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Guest Column
On this Memorial Day, let’s remember those who gave their all | Column
Salvador Martinez-Ybor Jr., grandson of an Ybor City cigar industry pioneer, was one such soldier.
Salvador Martinez-Ybor Jr. could have lived a comfortable life in Cuba, but he returned to the United States to enlist and serve his country in World War II. He was killed in action in the Philippines in January 1945.
Salvador Martinez-Ybor Jr. could have lived a comfortable life in Cuba, but he returned to the United States to enlist and serve his country in World War II. He was killed in action in the Philippines in January 1945. [ Provided ]
Published May 26

It is said that a person dies twice — first, when they take their final breath, and then when their name is no longer spoken. Memorial Day is a somber day for us to honor those names, the dead whose memories should be in our hearts.

Salvador Martinez-Ybor Jr. is one such man. Salvador, grandson to Ybor’s cigar industry pioneer Vincente Martinez-Ybor, was a man whose love of country caused him to forsake an affluent existence in Cuba to enlist in the U.S. Army in World War II. He died in battle in January 1945, a death that makes Tampa’s Martinez-Ybor family a Gold Star family.

Luis Viera
Luis Viera [ Provided ]

Salvador — nicknamed “Salvin” — was born to Salvador Martinez-Ybor and Consuelo Pou in 1910. He grew up in Ybor city with his parents and brother, Ignacio Sr. In the early 1930s, Salvador moved with his family to Cuba.

In 1942, Salvador, then in his early 30s, single and without children, returned to the United States to enlist for World War II. He lived at 216½ Hyde Park Avenue in Tampa and spent time with many people, including his cousin Rafael Martinez-Ybor Jr. (This great-grandson of Vincente Martinez-Ybor lives in Tampa to this day.)

The enlistment of the grandson of Vincente Martinez-Ybor was chronicled in the local news. He stood only 5′6″ tall and weighed 112 pounds but had a big heart: After being rejected by the Air Force (as he was too old), Salvador successfully enlisted in the Army.

While overseas, Salvador sent his young nephew and godson in Cuba, Ignacio Jr., items from the war — including seashells from the South Pacific and a Japanese soldier’s saber. Ignacio Jr. treasured these items as a boy.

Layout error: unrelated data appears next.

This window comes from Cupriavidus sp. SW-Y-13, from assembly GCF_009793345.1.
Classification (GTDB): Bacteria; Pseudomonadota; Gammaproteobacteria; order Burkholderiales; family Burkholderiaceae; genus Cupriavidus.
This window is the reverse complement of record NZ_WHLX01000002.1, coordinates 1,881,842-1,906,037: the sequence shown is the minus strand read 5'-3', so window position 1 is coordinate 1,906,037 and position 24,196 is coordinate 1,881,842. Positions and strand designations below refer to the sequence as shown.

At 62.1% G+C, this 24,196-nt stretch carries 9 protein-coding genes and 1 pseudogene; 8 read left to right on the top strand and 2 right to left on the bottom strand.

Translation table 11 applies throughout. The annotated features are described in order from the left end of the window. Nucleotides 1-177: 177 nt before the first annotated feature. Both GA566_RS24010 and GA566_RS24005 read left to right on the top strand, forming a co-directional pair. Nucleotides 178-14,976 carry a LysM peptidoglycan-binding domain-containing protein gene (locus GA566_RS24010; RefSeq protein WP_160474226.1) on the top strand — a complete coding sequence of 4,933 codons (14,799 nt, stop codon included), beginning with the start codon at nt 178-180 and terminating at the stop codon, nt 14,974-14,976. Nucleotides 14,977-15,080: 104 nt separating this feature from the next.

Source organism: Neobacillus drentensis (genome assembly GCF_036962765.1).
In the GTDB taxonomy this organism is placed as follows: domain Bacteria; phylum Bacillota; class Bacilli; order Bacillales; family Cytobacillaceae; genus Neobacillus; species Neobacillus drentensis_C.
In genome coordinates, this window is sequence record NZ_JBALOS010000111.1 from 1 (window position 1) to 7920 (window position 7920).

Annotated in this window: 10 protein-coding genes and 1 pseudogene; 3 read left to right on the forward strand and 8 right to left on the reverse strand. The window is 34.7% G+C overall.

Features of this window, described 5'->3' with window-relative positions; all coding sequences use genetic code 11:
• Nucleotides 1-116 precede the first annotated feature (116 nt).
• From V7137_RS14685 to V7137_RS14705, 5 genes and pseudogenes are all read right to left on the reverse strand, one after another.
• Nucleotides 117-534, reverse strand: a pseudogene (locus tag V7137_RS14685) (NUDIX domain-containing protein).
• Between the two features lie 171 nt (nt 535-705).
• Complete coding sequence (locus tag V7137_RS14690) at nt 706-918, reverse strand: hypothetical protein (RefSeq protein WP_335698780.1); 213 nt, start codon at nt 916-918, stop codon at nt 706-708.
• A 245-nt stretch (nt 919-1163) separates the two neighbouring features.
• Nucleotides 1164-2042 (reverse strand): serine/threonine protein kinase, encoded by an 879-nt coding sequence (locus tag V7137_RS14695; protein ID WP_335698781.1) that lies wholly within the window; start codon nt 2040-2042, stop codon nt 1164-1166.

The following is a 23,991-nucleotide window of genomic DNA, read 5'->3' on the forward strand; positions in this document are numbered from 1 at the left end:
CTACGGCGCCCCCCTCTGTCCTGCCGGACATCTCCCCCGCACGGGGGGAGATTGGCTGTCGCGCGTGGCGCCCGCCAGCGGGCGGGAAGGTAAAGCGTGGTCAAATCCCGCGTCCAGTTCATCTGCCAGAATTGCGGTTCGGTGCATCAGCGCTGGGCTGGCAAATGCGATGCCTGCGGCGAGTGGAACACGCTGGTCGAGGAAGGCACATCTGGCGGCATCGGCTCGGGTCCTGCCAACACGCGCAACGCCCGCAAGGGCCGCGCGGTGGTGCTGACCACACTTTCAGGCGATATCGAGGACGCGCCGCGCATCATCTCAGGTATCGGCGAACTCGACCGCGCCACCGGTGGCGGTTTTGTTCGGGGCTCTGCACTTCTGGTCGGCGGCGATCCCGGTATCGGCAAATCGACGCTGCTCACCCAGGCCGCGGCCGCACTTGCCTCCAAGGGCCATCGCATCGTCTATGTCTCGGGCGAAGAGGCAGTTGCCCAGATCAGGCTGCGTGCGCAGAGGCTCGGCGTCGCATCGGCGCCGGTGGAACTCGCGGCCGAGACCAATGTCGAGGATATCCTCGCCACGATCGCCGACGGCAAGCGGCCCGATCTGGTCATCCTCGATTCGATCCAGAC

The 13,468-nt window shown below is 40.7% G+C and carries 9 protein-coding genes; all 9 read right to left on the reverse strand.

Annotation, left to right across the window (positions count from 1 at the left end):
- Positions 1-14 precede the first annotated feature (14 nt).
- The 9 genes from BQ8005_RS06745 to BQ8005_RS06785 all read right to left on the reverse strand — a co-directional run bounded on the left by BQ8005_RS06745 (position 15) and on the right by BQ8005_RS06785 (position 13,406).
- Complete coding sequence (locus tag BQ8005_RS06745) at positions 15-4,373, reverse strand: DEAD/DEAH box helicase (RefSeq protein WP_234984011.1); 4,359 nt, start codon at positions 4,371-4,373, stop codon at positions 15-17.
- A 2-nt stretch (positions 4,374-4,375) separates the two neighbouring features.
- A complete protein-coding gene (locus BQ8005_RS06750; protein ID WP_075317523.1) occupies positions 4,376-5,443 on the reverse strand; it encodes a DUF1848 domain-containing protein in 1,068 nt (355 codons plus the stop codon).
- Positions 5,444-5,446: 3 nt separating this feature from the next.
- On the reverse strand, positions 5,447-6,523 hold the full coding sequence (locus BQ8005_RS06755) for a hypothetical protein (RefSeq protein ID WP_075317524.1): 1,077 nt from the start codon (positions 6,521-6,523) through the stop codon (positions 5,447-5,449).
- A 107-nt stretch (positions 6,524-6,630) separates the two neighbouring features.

Salvador joined the 43rd Infantry Division, which fought in the Pacific. After numerous battles, the 43rd Infantry Division fought in the Philippines — its recapture was critical to defeating Japan. In January 1945, at the Battle of Luzon, Cpl. Salvador Martinez-Ybor Jr. was hit by shrapnel and killed in action.

Ultimately, Salvador’s family, including young Ignacio Jr., received the posthumous Purple Heart. Salvador would be buried at sea. His mother in Cuba wore black the rest of her life. In March 1945, the Tampa Tribune made note of how this privileged man, who could have spent the rest of his life in peace and affluence in Cuba, enlisted in the U.S. Army and gave his all.

Ignacio Jr. and much of his family would leave Cuba in 1960 as refugees fleeing Fidel Castro. Like most Cuban refugees, Ignacio Jr.’s family left behind most of their possessions — for him, that meant leaving Salvador’s treasured gifts. However, Ignacio Jr. managed to take with him Salvador’s Purple Heart. Today, Ignacio Jr. treasures this tribute to his family’s remarkable sacrifice for liberty.

The relatively unknown story of Salvador Martinez-Ybor speaks to the intersection between Cuba and Tampa, both from immigrant and refugee experiences. It tells of how one of Tampa’s greatest families — the Martinez-Ybor family — is a Gold Star family. It tells of the remarkable journey that Salvador took in forsaking affluence to enlist, fight and die for a nation he loved.

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More than anything, Salvador Martinez-Ybor’s story shows us a larger truth of Memorial Day.

Every soldier who gave all has a journey that is worth our reverence and time. Though we may not always know their names, we know their stories and sacrifices. Our fallen and Gold Star families come from all over — all races, religions and creeds. They are coal-mining families from West Virginia; Boricuas from Queens, New York; and families who courageously made the Great Migration from South to North. Many, like the African-American World War I heroes who rest in East Tampa’s Memorial Cemetery, gave all for their country when that country would not stand for them. The families of the fallen trace their lineage to the Mayflower and are also often from grateful refugee and immigrant families that once communicated in Italian, Spanish, Arabic or Yiddish. Their link is an uncommon devotion to protecting at all costs our civic and national ties that bind.

This Memorial Day, remember names like Salvador Martinez-Ybor. It is a name few of us know but one that should mean everything to Tampa’s heart.

Luis Viera, who was raised in North Tampa, represents District 7 on the Tampa City Council.

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